All proposals made by the new authorities were swiftly passed. Parliament immediately annulled a Yanukovich-era law, which gave legal grounds for regional use of minority languages, including Russian. The 2012 law allowed predominantly Russian-speaking regions of Ukraine to use Russian in official business, education and some other areas.

Meanwhile, there were reports that a Russian correspondent, Artyom Kol of the Vesti news program has now been put on the wanted list. The radical Right Sector group is calling on their supporters to arrest him, accusing of “besmearing the Ukrainian people.”

“The situation in Kiev is controlled by radicals, who are pursuing a very militant agenda,” Alexander Mercouris, legal expert and blogger told RT. “The opposition leaders [now: new authorities] are no longer in control of the crowds in Kiev.”

The protesters were so overwhelmed with anti-government emotions that they even dismantled many monuments from the Soviet era, when Ukraine and Russia were one country - the USSR. A famous monument called the ‘Soviet Soldier’ commemorating the collective sacrifice of the Soviet army against Nazi forces was toppled in western Ukraine on Sunday. The incident followed the dismantling of some 25 statues of Vladimir Lenin, the leader of the 1917 revolution that paved way to the creation of the USSR.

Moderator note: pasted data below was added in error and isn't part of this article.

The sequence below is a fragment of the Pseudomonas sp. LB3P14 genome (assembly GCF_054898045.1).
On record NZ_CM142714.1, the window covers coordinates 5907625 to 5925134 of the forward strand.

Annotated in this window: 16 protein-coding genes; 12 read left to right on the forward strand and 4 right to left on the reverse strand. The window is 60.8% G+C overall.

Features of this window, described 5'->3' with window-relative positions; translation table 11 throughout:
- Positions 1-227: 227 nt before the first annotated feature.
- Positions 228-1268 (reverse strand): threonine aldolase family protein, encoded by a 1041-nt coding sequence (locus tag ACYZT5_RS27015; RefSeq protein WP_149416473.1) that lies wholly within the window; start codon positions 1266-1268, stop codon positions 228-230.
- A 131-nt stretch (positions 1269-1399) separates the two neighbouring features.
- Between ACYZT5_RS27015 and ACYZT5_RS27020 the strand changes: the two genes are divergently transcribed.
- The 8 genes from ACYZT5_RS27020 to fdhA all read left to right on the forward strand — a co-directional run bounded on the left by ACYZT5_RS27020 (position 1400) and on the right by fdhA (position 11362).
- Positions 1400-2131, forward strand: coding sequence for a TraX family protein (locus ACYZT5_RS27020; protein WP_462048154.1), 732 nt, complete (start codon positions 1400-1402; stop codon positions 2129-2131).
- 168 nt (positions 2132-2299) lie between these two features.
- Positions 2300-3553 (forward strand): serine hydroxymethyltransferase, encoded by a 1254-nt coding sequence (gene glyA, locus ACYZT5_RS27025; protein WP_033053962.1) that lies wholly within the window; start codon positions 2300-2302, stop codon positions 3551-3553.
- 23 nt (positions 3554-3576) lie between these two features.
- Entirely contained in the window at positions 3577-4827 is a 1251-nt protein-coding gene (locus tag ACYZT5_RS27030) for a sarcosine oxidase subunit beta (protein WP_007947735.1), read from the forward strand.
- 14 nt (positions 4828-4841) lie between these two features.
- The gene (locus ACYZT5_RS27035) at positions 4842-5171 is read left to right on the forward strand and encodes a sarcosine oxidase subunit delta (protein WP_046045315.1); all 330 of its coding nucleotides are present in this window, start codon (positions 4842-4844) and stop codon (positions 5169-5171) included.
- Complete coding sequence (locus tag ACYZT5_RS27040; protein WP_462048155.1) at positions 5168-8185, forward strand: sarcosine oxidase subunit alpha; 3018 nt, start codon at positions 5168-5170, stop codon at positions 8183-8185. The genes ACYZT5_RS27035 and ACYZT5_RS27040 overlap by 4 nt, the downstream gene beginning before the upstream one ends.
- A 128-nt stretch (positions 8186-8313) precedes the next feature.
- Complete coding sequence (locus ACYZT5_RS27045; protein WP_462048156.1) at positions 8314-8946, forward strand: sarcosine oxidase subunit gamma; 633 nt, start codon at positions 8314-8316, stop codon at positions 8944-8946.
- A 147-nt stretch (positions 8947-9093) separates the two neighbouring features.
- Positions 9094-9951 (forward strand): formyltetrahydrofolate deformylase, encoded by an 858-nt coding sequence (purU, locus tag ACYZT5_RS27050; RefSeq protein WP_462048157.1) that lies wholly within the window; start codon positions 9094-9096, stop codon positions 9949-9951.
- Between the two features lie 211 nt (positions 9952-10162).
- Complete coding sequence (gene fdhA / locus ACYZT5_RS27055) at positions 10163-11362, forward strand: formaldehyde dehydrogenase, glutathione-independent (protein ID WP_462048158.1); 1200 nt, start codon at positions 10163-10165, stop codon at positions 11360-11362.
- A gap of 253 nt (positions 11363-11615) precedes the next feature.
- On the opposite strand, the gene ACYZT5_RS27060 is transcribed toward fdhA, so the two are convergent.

Image from stryi.com.ua

RT's Egor Piskunov reporting from Kiev says “many are now raising the question, if this is really the type of democracy so many Ukranians put their lives on the line for."

In addition to all its problems, Ukraine is nearly bankrupt as its state treasury is empty, according to Arseny Yatsenyuk, leader of the Batkivshchina (Fatherland) Party, adding Ukraine is going to seek financial help from the International Monetary Fund.

The crisis-torn country has had no prime minister since the resignation of Mikhail Azarov. Now the Ukraine’s acting President Aleksandr Turchinov has until Tuesday to cobble together a coalition cabinet and find a prime minister who will take up the challenge of keeping Ukraine from falling off the economic cliff, before an early presidential elections May 25.